Microsoft has announced that it will no longer support Windows 7 or Windows Server 2008 R2 starting on January 14, 2020. This means that the company will no longer send out security updates for the 2008 R2 servers or any workstations (laptops or desktops) using Windows 7, leaving your systems (and, frankly, your entire organization) at risk.
End of life is a term Microsoft (and many other technology firms) use to determine when they will no longer support an operating system (OS), application or server. Remember Microsoft Vista? This is common practice for each product and/or service Microsoft launches.
End of life also means that your outsourced IT or managed service providers will only be able to provide minimal support for this OS or server. This leaves those who remain on these operating systems at a much higher risk of being hacked.
It’s common for cybercriminals to keep track of systems that are approaching end of life to capitalize on the event and exploit the vulnerable systems—wreaking havoc on an organization. After all, if Microsoft isn’t going to support the operating system—and there are still plenty of people using it—why not attack?
The fact is, the sooner organizations can get away from Windows 7 and Server 2008 R2, the better. Here’s our recommendations for upgrading:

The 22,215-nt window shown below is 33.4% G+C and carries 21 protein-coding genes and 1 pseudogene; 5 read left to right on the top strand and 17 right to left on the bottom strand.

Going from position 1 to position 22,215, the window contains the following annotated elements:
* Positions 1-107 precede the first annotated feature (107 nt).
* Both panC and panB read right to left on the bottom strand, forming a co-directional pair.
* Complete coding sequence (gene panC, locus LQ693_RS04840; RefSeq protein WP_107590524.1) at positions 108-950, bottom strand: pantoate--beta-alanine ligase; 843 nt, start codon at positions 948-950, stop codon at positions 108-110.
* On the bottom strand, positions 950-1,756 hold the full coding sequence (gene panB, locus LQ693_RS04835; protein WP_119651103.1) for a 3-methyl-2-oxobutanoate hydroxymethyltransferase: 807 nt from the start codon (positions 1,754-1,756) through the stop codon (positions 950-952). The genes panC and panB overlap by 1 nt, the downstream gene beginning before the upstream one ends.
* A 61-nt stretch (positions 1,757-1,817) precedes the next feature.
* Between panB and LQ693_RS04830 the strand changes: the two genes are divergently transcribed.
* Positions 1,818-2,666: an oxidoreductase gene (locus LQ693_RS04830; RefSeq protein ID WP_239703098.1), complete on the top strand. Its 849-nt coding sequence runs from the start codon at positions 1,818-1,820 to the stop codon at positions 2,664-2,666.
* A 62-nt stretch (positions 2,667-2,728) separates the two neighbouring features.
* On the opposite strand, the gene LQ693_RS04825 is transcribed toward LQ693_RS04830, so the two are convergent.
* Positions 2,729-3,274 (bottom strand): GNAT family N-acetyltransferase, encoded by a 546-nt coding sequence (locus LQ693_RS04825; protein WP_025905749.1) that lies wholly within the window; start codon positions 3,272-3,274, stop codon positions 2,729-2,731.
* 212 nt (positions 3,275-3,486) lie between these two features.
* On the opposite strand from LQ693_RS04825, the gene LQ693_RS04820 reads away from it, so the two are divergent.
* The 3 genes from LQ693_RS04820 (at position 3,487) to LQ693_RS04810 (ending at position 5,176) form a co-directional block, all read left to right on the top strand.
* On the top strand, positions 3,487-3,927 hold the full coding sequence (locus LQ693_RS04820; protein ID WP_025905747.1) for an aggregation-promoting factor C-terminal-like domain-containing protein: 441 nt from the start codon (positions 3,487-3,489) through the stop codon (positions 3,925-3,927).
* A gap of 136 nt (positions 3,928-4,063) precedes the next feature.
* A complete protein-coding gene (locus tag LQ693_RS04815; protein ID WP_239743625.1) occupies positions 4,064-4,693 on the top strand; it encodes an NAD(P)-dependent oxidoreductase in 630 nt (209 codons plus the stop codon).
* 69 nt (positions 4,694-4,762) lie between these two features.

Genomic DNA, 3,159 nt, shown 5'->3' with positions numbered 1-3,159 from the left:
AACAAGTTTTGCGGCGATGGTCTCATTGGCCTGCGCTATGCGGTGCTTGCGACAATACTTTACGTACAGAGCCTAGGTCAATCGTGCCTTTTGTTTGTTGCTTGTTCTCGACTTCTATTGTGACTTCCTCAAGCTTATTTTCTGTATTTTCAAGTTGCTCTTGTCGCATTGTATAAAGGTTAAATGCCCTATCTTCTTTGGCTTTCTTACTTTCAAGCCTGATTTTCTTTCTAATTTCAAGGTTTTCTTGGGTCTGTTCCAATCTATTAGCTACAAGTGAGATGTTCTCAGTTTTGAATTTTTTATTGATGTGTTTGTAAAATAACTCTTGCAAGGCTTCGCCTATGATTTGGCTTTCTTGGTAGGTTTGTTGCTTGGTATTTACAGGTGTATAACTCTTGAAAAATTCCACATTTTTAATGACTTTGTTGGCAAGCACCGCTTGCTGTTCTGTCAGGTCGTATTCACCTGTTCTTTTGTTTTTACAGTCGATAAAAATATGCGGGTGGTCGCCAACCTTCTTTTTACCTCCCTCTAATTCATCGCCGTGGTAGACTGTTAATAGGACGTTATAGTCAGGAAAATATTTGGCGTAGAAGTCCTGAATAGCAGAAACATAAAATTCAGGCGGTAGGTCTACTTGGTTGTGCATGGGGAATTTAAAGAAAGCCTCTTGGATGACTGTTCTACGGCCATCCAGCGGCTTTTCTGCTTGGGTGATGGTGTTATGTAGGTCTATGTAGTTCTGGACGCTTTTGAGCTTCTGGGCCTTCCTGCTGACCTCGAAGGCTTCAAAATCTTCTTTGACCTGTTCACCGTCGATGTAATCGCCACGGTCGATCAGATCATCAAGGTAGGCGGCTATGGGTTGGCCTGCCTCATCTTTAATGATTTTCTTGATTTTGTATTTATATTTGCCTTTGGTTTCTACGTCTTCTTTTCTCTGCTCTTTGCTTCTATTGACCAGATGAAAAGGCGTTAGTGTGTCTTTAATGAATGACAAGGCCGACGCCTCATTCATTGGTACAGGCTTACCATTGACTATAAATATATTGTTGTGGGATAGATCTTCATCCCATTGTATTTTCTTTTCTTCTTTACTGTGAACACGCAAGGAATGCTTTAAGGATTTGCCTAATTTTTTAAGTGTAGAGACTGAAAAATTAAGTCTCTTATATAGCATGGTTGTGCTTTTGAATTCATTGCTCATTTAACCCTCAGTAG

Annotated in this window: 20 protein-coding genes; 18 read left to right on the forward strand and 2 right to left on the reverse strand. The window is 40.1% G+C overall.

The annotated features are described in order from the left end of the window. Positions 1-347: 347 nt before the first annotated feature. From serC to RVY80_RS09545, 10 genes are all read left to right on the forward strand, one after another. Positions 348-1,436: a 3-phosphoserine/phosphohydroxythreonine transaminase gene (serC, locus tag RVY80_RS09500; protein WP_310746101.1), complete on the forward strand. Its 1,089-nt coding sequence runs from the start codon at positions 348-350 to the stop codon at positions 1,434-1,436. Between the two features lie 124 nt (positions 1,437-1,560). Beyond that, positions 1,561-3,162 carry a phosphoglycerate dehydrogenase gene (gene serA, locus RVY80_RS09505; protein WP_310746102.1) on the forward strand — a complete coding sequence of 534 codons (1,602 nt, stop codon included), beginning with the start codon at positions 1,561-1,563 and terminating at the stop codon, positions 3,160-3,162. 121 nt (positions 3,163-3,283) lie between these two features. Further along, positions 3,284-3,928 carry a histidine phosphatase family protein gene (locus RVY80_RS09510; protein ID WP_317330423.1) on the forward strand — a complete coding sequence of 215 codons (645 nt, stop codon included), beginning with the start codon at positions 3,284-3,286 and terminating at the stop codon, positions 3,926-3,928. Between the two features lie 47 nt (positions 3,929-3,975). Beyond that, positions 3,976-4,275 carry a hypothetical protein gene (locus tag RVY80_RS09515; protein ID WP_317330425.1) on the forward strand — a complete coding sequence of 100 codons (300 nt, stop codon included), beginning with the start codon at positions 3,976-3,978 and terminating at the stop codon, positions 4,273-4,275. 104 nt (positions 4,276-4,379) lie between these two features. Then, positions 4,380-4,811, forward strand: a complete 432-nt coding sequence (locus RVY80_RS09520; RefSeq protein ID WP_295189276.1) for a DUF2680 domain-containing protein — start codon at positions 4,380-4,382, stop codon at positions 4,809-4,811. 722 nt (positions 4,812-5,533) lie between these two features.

- Replace your existing workstations with a Windows 10 computer. In many cases, your computer is more than four years old, so replacing everything at once is a more prudent financial decision.
- Upgrade your existing workstations to Windows 10 OS. If your system is less than 2 years old, it may be worthwhile to invest in an upgrade. Beyond 2 years, the cost of labor and software will eliminate any ROI (return on investment).
- Migrate any servers running Server 2008 R2 to an updated server. Depending on your virtual infrastructure, this may or may not require new hardware.
What do you do now?
Take a proactive approach today!
There will be many people looking to get this completed just before the deadline. This will create backorders from distributors, backorders for labor availability to complete, and may put your organization at risk. Talk to your vCIO and schedule the remaining Windows replacements.